Redgrave is joined by Daniel Craig (widely used now, but still most famous for his Geordie in Our Friends in the North), Kitty Aldridge, Frances Barber and Penny Downie - the latter trio suspected by villagers of being a lesbian coven. When a half-eaten corpse turns up on the grounds of their estate, Redgrave's chief inspector thinks he has the solution to an unsolved, 10-year-old murder mystery. There's a lot more to The Ice House than that, though. Although genre-bending is a notoriously risky trick, Lizzie Mickery's adaptation (directed by Cracker and Barbara Vine specialist Tim Fywell) does it with a light, dark touch.
Where the Heart Is (ITV Sun) is an altogether more formulaic affair (think Peak Practice; think Dangerfield; above all, think Heartbeat) and will undoubtedly garner more viewers than any other drama this weekend. This new six-parter stars earth- mother Pam Ferris (Ma Larkin in The Darling Buds of May) and Sarah Lancashire (former Rovers Return barmaid Raquel) as two Yorkshire district nurses. There's a death and a birth before the first commercial break, but not much to stop you slipping down the back of your sofa in a sort of comfortable torpor. The main point of interest, for me, was to see whether or not Lancashire played her nurse as Raquel in a blue uniform. Actually she doesn't, and gives the sort of relaxed performance that can only come from filming a soap three nights a week for years on end.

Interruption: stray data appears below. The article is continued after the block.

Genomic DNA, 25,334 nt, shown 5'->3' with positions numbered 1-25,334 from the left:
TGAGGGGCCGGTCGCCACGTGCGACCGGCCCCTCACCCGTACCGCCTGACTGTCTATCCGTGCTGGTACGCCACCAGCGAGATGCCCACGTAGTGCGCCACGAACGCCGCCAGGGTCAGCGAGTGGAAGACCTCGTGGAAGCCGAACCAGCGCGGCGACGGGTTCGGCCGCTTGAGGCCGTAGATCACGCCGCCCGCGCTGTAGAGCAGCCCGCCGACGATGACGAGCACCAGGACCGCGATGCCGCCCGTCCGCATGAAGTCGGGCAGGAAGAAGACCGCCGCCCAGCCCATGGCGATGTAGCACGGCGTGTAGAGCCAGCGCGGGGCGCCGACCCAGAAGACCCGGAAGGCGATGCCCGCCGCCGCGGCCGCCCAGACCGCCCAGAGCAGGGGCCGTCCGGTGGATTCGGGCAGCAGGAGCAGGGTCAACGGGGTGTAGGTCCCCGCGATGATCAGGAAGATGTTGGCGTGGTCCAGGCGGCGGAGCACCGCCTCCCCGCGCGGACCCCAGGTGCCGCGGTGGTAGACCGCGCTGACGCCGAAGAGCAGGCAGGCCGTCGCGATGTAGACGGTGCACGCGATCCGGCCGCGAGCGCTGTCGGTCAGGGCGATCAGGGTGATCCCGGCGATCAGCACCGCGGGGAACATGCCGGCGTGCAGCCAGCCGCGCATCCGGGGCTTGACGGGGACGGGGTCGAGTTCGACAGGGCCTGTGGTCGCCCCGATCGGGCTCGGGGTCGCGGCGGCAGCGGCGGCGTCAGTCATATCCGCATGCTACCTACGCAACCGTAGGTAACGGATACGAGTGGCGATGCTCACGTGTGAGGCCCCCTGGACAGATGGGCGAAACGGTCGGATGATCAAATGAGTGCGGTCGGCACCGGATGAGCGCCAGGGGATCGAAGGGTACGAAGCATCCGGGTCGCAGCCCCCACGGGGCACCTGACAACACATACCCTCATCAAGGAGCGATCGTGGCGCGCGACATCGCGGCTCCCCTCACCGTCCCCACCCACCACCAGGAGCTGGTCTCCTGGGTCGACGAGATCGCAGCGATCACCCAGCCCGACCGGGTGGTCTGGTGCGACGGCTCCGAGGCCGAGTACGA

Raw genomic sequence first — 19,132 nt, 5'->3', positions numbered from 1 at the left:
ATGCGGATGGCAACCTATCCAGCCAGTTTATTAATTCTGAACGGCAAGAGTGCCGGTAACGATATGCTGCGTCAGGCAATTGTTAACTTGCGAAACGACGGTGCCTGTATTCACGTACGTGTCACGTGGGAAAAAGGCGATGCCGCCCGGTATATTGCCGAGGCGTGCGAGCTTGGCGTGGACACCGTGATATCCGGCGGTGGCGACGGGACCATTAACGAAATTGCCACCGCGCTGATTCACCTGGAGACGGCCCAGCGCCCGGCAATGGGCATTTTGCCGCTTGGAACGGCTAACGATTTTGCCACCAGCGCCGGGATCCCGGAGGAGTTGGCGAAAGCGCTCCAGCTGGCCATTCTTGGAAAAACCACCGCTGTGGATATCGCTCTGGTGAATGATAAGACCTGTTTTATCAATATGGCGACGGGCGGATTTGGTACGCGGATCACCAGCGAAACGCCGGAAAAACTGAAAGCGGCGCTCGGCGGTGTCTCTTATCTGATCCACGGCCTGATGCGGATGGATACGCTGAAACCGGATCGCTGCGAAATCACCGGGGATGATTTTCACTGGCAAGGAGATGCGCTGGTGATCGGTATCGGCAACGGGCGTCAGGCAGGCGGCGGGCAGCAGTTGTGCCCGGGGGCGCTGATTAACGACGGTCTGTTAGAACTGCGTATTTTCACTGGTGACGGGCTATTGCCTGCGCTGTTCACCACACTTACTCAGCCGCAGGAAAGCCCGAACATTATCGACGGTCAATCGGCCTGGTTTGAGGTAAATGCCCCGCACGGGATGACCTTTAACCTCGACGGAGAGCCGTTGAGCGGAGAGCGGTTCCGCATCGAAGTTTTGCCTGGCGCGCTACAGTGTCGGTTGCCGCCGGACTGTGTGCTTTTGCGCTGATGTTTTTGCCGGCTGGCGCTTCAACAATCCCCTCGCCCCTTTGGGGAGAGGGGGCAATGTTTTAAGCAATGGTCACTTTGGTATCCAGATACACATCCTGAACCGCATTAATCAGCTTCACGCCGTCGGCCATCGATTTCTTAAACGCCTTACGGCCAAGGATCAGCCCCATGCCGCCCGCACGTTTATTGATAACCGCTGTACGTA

John Major and Tony Blair may or may not be doing a Presidential-style TV debate this side of the election (one does hope not), but the Chancellor, Kenneth Clarke, and would-be Chancellors, Gordon Brown and Malcolm Bruce, parade themselves in front of Peter Jay and an invited audience in The Debate for a Chancellor (Sun BBC2). If we're talking winners and losers here, then the wittily blokish Clarke looks a hot favourite; someone should tell Brown to stop dropping his bottom lip a millisecond after the end of each sentence. Most pugilistic; it only frightens the voters.
If you want truly compelling talking heads, however, then tune into this week's The Call of the Sea (Sat BBC2), in which old sailors recall three of the 50 (yes, 50) or so mutinies which took place in the Royal Navy in the first half of this century. One recalls trying to kill the incompetent First Lieutenant on his minesweeper before he got the crew killed; another recalls his three months of hard labour on New Guinea after a mutiny on board the troopship HMS Lothian. "It wasn't a bad life... far better than on board that bloody ship."
In Macbeth on the Estate (Sat BBC2), 130 people from Birmingham's Ladywood Estate are joined by some of Britain's "most promising young actors" for a contemporary urban-blight rendition of the Scottish Play. The concrete walkways and barren open spaces of Ladywood make rather a good setting, but you feel documentary-maker Penny Woolcock is more interested in these than a totally comprehensible interpretation of the Bard.Reuse content